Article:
When March came to my McDowell County home in Western North Carolina, I knew spring was on its way, though an icy nip lingered in the air from snow on the mountains. I also knew March brought blustery winds, so I turned my eyes to the sky, imagining a kite sailing in the blue expanse, and rising to the clouds.
My father was handy at making little toys—cars with thread spool wheels and wooden whistles. He was also a good kite maker. He formed a cross with twigs, covered it with newspaper, attached a strip of rag for its tail, and tied a line of twine to guide it.
Of course, store-bought kite kits were available back in the 1960s, and I had some of those through the years. But I preferred my father’s sturdy homemade kites.
When my father finished making my kite, I took it to the long field below our house. The trick for me was getting it off the ground, and keeping it in the air until the breeze took over and lifted it higher. With twine in hand, I jerked the kite up and ran to get some air beneath its newspaper wings. This took a few tries until a gust finally picked it up and drew it into the sky.Soon, though, the wind died, and the kite zigzagged, eventually nosediving into the field below.
Kite flying is an act of faith. As a child, I dreamed of flying (as most children do), my arms outstretched as I ran through the yard, pretending to take wing. When I flew my kite, I hoped it would soar into the clouds as I’d dreamed of doing. “C’mon, kite,” I said, as my kite tried to lift on the breeze.
“You can do it,” I coaxed. And I gloried in its rising when the wind boosted it higher, proud of its perseverance. And when it lost its momentum and fell to the ground, I suffered its failure. But I didn’t give up on it, or myself.
Wearing my mother’s kerchief to protect my ears from the late-winter chill, I ran with my kite in our field until its final ascent. Suddenly, it plunged into nearby power lines, where it became tangled, dangling there for everyone to see. In our neighborhood, other kids’ kites had met a similar end, ravaged by power lines and trees, trapped in an elevated kite cemetery.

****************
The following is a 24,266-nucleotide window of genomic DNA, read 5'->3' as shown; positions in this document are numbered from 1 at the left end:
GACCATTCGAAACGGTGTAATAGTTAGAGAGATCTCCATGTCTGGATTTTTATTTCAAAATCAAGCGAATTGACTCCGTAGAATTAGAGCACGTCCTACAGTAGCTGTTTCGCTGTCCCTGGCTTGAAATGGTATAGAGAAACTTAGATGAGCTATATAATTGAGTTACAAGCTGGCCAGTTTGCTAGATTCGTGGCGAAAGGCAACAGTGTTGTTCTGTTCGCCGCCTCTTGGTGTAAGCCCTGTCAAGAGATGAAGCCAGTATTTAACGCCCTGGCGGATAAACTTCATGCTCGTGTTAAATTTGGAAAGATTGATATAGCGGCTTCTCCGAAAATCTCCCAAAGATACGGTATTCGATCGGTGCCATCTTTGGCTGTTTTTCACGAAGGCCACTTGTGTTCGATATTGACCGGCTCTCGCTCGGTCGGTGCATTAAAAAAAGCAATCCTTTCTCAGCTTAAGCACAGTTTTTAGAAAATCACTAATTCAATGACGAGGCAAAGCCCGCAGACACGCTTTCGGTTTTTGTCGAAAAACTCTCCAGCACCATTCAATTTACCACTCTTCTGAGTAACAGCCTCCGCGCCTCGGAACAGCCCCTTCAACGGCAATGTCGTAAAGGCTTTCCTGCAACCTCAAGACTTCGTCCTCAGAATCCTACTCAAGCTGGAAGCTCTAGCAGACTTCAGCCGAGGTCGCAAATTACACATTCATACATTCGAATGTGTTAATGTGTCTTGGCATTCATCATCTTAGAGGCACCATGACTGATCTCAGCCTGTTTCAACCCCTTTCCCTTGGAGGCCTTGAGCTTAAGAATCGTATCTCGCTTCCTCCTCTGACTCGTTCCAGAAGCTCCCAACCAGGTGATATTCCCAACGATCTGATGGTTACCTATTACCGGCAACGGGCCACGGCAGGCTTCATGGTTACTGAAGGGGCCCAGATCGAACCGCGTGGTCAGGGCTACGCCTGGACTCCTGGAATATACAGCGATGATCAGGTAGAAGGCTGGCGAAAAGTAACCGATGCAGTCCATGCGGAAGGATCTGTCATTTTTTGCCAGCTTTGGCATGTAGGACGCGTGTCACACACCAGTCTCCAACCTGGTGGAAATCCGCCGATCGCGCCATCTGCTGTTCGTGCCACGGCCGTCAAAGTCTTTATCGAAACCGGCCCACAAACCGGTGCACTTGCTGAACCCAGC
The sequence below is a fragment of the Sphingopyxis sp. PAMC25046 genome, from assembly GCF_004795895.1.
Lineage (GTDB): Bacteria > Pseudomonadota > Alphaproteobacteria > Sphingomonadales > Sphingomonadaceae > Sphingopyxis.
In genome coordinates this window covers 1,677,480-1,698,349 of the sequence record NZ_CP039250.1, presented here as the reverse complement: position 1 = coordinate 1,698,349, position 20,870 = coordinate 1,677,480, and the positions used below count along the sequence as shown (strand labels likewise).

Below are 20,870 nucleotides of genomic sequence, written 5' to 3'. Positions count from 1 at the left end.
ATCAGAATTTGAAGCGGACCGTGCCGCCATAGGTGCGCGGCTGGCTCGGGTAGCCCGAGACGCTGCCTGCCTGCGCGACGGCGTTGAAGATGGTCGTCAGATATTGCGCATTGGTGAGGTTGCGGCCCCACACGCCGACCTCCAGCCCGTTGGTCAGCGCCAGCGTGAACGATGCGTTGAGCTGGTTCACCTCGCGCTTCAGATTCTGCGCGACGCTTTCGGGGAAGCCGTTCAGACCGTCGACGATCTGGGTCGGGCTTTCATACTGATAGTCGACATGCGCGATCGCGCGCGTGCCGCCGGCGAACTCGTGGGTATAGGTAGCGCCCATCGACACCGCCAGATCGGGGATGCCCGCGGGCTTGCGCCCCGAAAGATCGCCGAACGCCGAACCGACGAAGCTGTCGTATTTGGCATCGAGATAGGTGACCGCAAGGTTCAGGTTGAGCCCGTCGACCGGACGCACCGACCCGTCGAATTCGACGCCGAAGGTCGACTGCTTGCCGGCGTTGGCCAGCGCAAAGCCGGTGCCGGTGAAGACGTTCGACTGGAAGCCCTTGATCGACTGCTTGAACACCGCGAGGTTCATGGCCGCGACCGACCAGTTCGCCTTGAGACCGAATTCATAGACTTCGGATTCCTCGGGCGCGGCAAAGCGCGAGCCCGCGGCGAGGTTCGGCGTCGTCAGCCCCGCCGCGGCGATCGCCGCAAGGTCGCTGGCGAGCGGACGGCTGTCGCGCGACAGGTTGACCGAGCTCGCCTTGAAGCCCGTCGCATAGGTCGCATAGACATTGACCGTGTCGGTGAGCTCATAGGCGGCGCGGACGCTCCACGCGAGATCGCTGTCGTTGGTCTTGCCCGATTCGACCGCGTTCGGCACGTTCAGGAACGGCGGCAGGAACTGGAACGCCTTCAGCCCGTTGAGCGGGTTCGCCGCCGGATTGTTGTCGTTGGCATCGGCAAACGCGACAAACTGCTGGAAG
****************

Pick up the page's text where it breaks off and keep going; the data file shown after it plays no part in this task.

When our daughter, Annie, was a child, my husband Steve and I flew kites with her in our back pasture. The vinyl kites we flew then were fancy with colorful geometric patterns, and wings that flapped. One windy March day, Steve and I were flying one of these kites on our own, and he had managed to guide it high into the sky, beyond the towering poplars and pines. Then he handed the twine spool to me.
“Make sure the line’s tight to keep the kite steady,” he said, “and feed it line when it needs it.”
“I will,” I said, excited as I felt the line tug and saw the kite rising even farther than I could have imagined, becoming a fluttering speck in the distance. Keeping my eyes on the kite, I stepped backward to tighten the line, trying not to stumble.
While the kite soared farther away and the twine spool spun in my hands, suddenly the last bit of twine flew off the spool.
“Oh, no!” I said, as we watched the kite flying free, lost to us forever, the empty spool helpless in my hands.
That was the last time I flew a kite.
Except for skilled adult kite flyers at the beach, their vibrant balloon-like kites riding on ocean breezes, I haven’t seen anyone flying a kite in years. No children seem to run through their yards, as we did in the 1960s, holding the string of a kite with their eyes on the sky.
Someday I’ll fly a kite again—I have one waiting in a storage building. I just need a brisk March breeze, a little confidence, and the faith of a child, that even if I lose the kite, its brief flight will be worth it